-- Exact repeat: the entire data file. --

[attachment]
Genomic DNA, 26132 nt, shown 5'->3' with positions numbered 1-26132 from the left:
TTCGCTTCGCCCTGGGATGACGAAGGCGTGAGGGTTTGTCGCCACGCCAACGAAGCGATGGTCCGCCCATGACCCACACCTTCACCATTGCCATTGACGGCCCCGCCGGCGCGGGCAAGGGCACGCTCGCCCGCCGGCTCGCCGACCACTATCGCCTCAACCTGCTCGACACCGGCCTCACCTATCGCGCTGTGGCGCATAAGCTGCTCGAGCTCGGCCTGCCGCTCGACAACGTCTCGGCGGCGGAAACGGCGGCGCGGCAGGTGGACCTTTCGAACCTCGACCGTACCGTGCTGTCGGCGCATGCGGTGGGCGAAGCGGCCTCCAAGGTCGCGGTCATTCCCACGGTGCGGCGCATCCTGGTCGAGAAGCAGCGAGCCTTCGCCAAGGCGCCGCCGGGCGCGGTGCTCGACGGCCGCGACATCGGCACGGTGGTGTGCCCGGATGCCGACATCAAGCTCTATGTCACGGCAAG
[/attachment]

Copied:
Genomic DNA, 26132 nt, shown 5'->3' with positions numbered 1-26132 from the left:
TTCGCTTCGCCCTGGGATGACGAAGGCGTGAGGGTTTGTCGCCACGCCAACGAAGCGATGGTCCGCCCATGACCCACACCTTCACCATTGCCATTGACGGCCCCGCCGGCGCGGGCAAGGGCACGCTCGCCCGCCGGCTCGCCGACCACTATCGCCTCAACCTGCTCGACACCGGCCTCACCTATCGCGCTGTGGCGCATAAGCTGCTCGAGCTCGGCCTGCCGCTCGACAACGTCTCGGCGGCGGAAACGGCGGCGCGGCAGGTGGACCTTTCGAACCTCGACCGTACCGTGCTGTCGGCGCATGCGGTGGGCGAAGCGGCCTCCAAGGTCGCGGTCATTCCCACGGTGCGGCGCATCCTGGTCGAGAAGCAGCGAGCCTTCGCCAAGGCGCCGCCGGGCGCGGTGCTCGACGGCCGCGACATCGGCACGGTGGTGTGCCCGGATGCCGACATCAAGCTCTATGTCACGGCAAG